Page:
Adrien Grenier plays Nathan: Ricky’s boyfriend and Maybelline’s eventual business partner. He is as undeniably handsome in this film as he was playing across Anne Hathaway as Nate in The Devil Wears Prada; unfortunately, not so handsome as to disguise his acting. He gets into his groove more towards the end ー as, indeed, the film does ー but he spends the first forty five minutes sulking and shouting like a teenager. As a prominent character, this grates.
On the flipside, unsurprisingly, the most memorable (and, quite frankly, best) acting performance in this film is of a trans woman playing a trans woman,
For a deeper exploration of why this it is important for trans people to tell trans stories on-screen, check out my review of Netflix’s seminal documentary Disclosure.
Mya Taylor is at once honest, passionate and touching in her portrayal of drag performer Cherry. Behind the weak dialogue, she still feels present, real and authentic. As in many trans stories, she has to face her past in order to move forward, but this is not the focus of her narrative; rather, we see her on-stage confidence grow to a powerful crescendo.
It would be remiss not to praise this film for including trans and gender non-conforming characters within the group of drag queens it portrays: after all, this is the reality of drag, and always has been. However, the drag shown on screen is still, perhaps, a little limited in its scope.
To all intents and purposes, the film is set in 2020; and yet, the drag seems set in 1990. To attempt to create a 2020 drag scene without the presence (or even a mention) of Drag Race is a brave choice; not one, I think, that paid off. All of the drag we see is very traditional in its look: more Southern pageant than it is infamously messy and genderfuck San Francisco. Everyone acts like Maybelline has invented the concept of live singing when she suggests that over lip syncing for a new show to revive the bar; in the story, this reveals to be the key to success. As a drag performer myself (who doesn’t sing live), I found this absolute duality problematic.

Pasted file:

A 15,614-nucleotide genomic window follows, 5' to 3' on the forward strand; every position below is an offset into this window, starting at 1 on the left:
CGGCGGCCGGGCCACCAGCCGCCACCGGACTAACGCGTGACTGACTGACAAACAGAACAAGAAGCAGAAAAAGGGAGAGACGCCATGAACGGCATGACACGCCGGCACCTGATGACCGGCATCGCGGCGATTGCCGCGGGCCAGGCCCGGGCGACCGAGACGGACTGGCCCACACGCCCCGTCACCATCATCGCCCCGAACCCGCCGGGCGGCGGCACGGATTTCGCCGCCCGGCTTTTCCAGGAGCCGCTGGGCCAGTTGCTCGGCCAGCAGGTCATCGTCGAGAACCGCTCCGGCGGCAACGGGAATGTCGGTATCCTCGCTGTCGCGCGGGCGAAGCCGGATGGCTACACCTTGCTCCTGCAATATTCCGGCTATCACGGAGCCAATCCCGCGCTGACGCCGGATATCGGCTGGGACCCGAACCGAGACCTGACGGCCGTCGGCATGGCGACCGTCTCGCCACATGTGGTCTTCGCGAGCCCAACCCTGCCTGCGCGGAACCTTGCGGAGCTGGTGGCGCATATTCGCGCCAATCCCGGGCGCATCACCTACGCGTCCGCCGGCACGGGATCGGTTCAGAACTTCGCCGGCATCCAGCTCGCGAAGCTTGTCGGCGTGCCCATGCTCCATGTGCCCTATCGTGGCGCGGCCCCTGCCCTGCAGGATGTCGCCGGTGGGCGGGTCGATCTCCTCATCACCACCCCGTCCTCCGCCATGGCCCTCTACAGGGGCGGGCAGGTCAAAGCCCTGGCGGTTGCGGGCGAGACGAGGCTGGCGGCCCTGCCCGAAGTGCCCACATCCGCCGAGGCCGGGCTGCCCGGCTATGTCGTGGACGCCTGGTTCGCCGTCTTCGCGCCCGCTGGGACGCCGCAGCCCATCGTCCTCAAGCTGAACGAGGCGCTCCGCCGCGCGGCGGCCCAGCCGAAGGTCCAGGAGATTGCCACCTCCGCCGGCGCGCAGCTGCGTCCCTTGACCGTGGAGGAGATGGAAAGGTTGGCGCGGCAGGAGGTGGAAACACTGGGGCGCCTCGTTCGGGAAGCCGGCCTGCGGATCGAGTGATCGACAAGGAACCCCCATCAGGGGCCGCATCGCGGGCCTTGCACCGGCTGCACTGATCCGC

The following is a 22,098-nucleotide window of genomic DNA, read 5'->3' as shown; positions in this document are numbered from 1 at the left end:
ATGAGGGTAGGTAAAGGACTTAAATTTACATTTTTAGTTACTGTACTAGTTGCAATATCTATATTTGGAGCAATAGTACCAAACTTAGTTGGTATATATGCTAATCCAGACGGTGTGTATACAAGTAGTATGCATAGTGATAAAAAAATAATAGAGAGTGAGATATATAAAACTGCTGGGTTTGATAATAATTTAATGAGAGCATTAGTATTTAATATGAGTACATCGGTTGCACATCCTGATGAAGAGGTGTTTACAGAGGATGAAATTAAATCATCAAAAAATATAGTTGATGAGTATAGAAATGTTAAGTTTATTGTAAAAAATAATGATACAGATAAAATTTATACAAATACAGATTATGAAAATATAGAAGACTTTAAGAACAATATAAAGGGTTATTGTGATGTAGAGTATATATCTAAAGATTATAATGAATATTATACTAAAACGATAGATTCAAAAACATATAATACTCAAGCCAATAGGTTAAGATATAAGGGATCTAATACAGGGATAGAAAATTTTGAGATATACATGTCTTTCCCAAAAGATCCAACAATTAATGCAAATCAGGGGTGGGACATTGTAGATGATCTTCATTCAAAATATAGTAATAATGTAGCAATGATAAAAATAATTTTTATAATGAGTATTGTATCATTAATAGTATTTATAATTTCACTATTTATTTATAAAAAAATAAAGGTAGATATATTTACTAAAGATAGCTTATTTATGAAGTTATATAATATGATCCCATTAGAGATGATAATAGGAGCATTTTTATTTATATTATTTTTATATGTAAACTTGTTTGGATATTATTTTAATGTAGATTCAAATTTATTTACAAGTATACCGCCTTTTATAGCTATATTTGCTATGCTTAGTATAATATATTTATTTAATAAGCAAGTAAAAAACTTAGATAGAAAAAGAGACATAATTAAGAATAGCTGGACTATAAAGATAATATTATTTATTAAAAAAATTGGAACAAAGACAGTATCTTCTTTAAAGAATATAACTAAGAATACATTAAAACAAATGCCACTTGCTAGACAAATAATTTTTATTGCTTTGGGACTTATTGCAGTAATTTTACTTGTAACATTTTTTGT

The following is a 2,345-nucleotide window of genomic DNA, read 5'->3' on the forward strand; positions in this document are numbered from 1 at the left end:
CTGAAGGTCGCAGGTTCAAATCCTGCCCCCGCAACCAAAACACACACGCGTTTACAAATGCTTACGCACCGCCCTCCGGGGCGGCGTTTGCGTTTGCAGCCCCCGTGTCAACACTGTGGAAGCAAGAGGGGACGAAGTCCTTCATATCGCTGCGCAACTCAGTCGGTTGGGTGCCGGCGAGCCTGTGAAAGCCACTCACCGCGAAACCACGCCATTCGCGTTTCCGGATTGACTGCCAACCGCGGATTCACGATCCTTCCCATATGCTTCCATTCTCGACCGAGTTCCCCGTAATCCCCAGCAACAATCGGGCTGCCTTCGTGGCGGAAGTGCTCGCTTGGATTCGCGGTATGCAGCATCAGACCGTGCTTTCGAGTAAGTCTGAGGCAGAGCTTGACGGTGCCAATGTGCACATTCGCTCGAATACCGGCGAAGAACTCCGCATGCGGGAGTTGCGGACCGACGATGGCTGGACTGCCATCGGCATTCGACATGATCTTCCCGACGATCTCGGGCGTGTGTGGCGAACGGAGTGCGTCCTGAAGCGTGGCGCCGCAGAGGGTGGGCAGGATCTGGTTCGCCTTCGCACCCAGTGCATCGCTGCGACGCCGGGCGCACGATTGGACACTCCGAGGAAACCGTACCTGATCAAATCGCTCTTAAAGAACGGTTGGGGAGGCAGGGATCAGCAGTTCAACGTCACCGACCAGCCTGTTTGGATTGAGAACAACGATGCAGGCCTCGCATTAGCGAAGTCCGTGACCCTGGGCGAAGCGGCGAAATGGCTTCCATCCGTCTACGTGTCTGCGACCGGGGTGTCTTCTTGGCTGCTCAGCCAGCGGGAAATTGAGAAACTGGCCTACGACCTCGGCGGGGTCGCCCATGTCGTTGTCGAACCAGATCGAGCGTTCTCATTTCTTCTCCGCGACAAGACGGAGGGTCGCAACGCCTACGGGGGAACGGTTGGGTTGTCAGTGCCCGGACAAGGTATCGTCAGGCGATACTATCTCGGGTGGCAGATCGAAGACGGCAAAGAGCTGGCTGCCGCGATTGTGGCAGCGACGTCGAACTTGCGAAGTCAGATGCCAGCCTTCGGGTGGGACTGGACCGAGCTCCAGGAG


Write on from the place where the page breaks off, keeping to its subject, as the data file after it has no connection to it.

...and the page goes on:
Biggest Gay Mood: performing in drag to a crowd of 5 people
When Maybelline goes out to market the new show, the types of people and locations she approaches are rather mundane and vanilla ー not the kind you’d expect for the crowd of a drag show. She, and more largely the film itself, seems to see appealing to the everyday person on the street (okay let’s just say straight people) as the pinnacle of success.
In trying to be both a movie about drag queens and one that appeals to mainstream audiences, cramming in as much thematic content as possible, Stage Mother betrays the initial charm of its premise. Pair that with mediocre script-writing and at times off-puttingly bad acting, and the result falls forgettably flat.